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Letter to My Friends on Identity & Sovereignty

Charlemagne by Albrecht Dürer, circa 1512

997 words

Translated by Greg Johnson

When you belong to a nation associated with St. Louis, Philip the Fair, Richelieu, Louis XIV, or Napoleon, a country which in the late 17th century, was called the “great nation” (the most populated and most dangerous), it is cruel to recount the history of repeated setbacks: the aftermath of Waterloo, 1870, 1940, and again in 1962, the ignominious end of French rule in Algeria. A certain pride necessarily suffers.

By the 1930s, many among the boldest French minds had imagined a united Europe as a way to an understanding with Germany and as a solution to the constant decline of France. After the disaster that was World War II (which amplified that of 1914–1918), a project was born that is in itself legitimate. New bloodlettings between the French and Germans should be outlawed forever. The idea was to tie together the two great sister nations of the former Carolingian Empire. First by an economic association (the European Coal and Steel Community), then by a political association. General de Gaulle wanted to make this happen with the Elysée Treaty (January 22, 1963), but the United States, in their hostility, forestalled it by putting pressure on West Germany.

Then came the technocratic globalists who gave us the gas works called the “European Union.” In practice, this is the absolute negation of its name. The fake “European Union” has become the biggest obstacle to a genuine political settlement that respects the particularities of the European peoples of the former Carolingian Empire. Europe, it must be remembered, is primarily a unitary multi-millennial civilization going back to Homer, but it is also a potential power zone and the aspiration for a future that remains to be built.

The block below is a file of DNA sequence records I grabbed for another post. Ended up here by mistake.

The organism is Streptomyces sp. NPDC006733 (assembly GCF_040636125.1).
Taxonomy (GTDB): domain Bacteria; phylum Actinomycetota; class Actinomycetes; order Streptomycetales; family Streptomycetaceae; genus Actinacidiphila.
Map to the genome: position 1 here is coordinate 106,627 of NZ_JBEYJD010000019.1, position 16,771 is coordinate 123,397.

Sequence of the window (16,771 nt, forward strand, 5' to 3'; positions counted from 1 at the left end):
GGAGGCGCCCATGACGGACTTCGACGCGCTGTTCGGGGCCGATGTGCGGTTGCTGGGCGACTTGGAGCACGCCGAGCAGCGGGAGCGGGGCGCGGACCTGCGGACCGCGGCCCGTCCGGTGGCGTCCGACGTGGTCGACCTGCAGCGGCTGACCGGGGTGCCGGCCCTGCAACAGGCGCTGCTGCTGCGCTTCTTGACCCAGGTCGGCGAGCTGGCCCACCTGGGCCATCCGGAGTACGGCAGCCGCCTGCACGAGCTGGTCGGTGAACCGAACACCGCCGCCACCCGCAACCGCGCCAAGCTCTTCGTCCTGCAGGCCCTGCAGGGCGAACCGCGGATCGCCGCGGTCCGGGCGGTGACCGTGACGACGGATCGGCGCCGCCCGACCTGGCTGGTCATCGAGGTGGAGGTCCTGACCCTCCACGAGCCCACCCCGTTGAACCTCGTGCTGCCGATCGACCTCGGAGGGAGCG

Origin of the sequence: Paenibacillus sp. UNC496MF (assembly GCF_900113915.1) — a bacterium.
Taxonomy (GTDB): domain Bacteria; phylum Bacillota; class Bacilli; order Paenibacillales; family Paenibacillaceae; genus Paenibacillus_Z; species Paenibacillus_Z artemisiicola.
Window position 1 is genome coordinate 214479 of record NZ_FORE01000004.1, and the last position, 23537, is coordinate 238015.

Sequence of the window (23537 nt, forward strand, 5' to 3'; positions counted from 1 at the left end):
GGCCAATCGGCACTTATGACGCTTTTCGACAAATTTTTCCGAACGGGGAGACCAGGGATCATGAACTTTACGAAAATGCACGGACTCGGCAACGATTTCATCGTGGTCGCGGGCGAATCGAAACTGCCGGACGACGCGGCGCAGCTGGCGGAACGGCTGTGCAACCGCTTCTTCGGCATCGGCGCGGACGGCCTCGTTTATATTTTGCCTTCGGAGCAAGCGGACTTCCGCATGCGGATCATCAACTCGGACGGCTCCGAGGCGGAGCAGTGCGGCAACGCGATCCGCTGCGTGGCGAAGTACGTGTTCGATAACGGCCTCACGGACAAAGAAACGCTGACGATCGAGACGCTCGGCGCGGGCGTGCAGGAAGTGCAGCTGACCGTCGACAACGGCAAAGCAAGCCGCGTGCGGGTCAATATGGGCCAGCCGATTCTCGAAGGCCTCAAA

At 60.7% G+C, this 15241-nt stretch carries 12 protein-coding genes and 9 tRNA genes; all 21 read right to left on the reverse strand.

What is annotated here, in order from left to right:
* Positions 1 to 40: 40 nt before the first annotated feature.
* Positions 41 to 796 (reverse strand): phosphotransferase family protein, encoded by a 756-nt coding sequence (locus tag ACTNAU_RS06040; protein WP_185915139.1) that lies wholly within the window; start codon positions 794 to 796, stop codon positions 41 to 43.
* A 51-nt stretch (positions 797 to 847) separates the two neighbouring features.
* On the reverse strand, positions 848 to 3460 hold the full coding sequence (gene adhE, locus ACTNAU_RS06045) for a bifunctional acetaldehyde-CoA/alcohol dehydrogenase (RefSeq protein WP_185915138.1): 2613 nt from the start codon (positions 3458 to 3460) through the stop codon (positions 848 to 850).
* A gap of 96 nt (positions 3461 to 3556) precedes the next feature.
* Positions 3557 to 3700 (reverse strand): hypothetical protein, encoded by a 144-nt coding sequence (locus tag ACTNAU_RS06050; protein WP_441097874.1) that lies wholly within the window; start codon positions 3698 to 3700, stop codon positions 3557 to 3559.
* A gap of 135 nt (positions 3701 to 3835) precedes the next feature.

Why an aspiration to power? Because no European nations today, neither France nor Germany nor Italy, despite brave fronts, are sovereign states any longer.

There are three main attributes of sovereignty:

First attribute: the ability to make war and conclude peace. The US, Russia, Israel, or China can. Not France. That was over after the end of the war in Algeria (1962), despite the efforts of General de Gaulle and our nuclear deterrent, which will never be used by France on its own (unless the United States has disappeared, which is unpredictable). Another way to pose the question: for whom are the French soldiers dying in Afghanistan? Certainly not for France, which has no business there, but for the United States. We are the auxiliaries of the USA. Like Germany and Italy, France is a vassal state of the great Atlantic suzerain power. It is best to face this to recover our former pride.

Second attribute of sovereignty: control of territory and population. Ability to distinguish between one’s own people and others . . .  We know the reality is that the French state, by its policy, laws, courts, has organized the “great replacement” of populations, we impose a preference for immigrants and Muslims,  with 8 million Arab-Muslims (and more waiting), bearers of another history, another civilization, and another future (Sharia).

Third attribute of sovereignty: one’s own currency. We know what that is.

The agonizing conclusion: France, as a state, is no longer sovereign and no longer has its own destiny. This is a consequence of the disasters of the century of 1914 (the 20th century) and the general decline of Europe and Europeans.